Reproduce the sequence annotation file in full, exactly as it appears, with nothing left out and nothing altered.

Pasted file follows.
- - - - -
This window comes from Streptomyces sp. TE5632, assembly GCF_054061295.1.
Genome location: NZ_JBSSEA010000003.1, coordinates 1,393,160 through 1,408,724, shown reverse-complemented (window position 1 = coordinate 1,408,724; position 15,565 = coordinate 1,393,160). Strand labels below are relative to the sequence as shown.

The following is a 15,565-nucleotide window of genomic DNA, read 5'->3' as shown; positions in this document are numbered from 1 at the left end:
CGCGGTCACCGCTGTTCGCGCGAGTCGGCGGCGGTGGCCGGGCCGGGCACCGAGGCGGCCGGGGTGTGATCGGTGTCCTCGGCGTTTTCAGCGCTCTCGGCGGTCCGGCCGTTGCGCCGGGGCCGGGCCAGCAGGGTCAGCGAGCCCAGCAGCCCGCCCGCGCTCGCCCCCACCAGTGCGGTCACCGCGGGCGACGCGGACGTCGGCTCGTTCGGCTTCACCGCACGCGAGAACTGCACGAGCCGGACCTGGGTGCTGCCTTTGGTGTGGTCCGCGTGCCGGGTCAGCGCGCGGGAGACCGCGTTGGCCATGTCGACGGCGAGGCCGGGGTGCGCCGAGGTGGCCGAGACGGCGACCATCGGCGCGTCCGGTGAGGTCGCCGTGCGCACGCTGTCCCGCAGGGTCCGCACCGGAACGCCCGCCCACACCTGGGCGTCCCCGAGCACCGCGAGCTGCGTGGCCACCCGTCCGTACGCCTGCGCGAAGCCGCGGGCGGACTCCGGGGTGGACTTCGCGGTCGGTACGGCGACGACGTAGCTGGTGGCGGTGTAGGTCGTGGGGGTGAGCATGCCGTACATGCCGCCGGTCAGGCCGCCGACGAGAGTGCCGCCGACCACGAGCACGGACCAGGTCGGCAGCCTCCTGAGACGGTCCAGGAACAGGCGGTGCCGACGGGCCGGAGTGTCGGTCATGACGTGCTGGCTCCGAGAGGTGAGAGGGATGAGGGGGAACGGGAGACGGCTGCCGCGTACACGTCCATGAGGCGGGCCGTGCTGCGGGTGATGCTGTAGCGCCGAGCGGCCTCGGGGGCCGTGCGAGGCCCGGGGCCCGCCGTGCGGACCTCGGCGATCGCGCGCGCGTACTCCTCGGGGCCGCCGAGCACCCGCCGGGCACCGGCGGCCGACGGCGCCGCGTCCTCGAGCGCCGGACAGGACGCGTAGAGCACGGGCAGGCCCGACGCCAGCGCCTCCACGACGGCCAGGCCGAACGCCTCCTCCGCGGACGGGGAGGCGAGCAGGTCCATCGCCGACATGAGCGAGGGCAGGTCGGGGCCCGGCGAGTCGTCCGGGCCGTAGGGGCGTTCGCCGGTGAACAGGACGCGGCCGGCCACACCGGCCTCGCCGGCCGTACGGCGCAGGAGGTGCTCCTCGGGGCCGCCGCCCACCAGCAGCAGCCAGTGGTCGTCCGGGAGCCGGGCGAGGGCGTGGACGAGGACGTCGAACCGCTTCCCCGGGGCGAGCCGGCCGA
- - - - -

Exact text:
This window comes from Streptomyces sp. TE5632, assembly GCF_054061295.1.
Genome location: NZ_JBSSEA010000003.1, coordinates 1,393,160 through 1,408,724, shown reverse-complemented (window position 1 = coordinate 1,408,724; position 15,565 = coordinate 1,393,160). Strand labels below are relative to the sequence as shown.

The following is a 15,565-nucleotide window of genomic DNA, read 5'->3' as shown; positions in this document are numbered from 1 at the left end:
CGCGGTCACCGCTGTTCGCGCGAGTCGGCGGCGGTGGCCGGGCCGGGCACCGAGGCGGCCGGGGTGTGATCGGTGTCCTCGGCGTTTTCAGCGCTCTCGGCGGTCCGGCCGTTGCGCCGGGGCCGGGCCAGCAGGGTCAGCGAGCCCAGCAGCCCGCCCGCGCTCGCCCCCACCAGTGCGGTCACCGCGGGCGACGCGGACGTCGGCTCGTTCGGCTTCACCGCACGCGAGAACTGCACGAGCCGGACCTGGGTGCTGCCTTTGGTGTGGTCCGCGTGCCGGGTCAGCGCGCGGGAGACCGCGTTGGCCATGTCGACGGCGAGGCCGGGGTGCGCCGAGGTGGCCGAGACGGCGACCATCGGCGCGTCCGGTGAGGTCGCCGTGCGCACGCTGTCCCGCAGGGTCCGCACCGGAACGCCCGCCCACACCTGGGCGTCCCCGAGCACCGCGAGCTGCGTGGCCACCCGTCCGTACGCCTGCGCGAAGCCGCGGGCGGACTCCGGGGTGGACTTCGCGGTCGGTACGGCGACGACGTAGCTGGTGGCGGTGTAGGTCGTGGGGGTGAGCATGCCGTACATGCCGCCGGTCAGGCCGCCGACGAGAGTGCCGCCGACCACGAGCACGGACCAGGTCGGCAGCCTCCTGAGACGGTCCAGGAACAGGCGGTGCCGACGGGCCGGAGTGTCGGTCATGACGTGCTGGCTCCGAGAGGTGAGAGGGATGAGGGGGAACGGGAGACGGCTGCCGCGTACACGTCCATGAGGCGGGCCGTGCTGCGGGTGATGCTGTAGCGCCGAGCGGCCTCGGGGGCCGTGCGAGGCCCGGGGCCCGCCGTGCGGACCTCGGCGATCGCGCGCGCGTACTCCTCGGGGCCGCCGAGCACCCGCCGGGCACCGGCGGCCGACGGCGCCGCGTCCTCGAGCGCCGGACAGGACGCGTAGAGCACGGGCAGGCCCGACGCCAGCGCCTCCACGACGGCCAGGCCGAACGCCTCCTCCGCGGACGGGGAGGCGAGCAGGTCCATCGCCGACATGAGCGAGGGCAGGTCGGGGCCCGGCGAGTCGTCCGGGCCGTAGGGGCGTTCGCCGGTGAACAGGACGCGGCCGGCCACACCGGCCTCGCCGGCCGTACGGCGCAGGAGGTGCTCCTCGGGGCCGCCGCCCACCAGCAGCAGCCAGTGGTCGTCCGGGAGCCGGGCGAGGGCGTGGACGAGGACGTCGAACCGCTTCCCCGGGGCGAGCCGGCCGA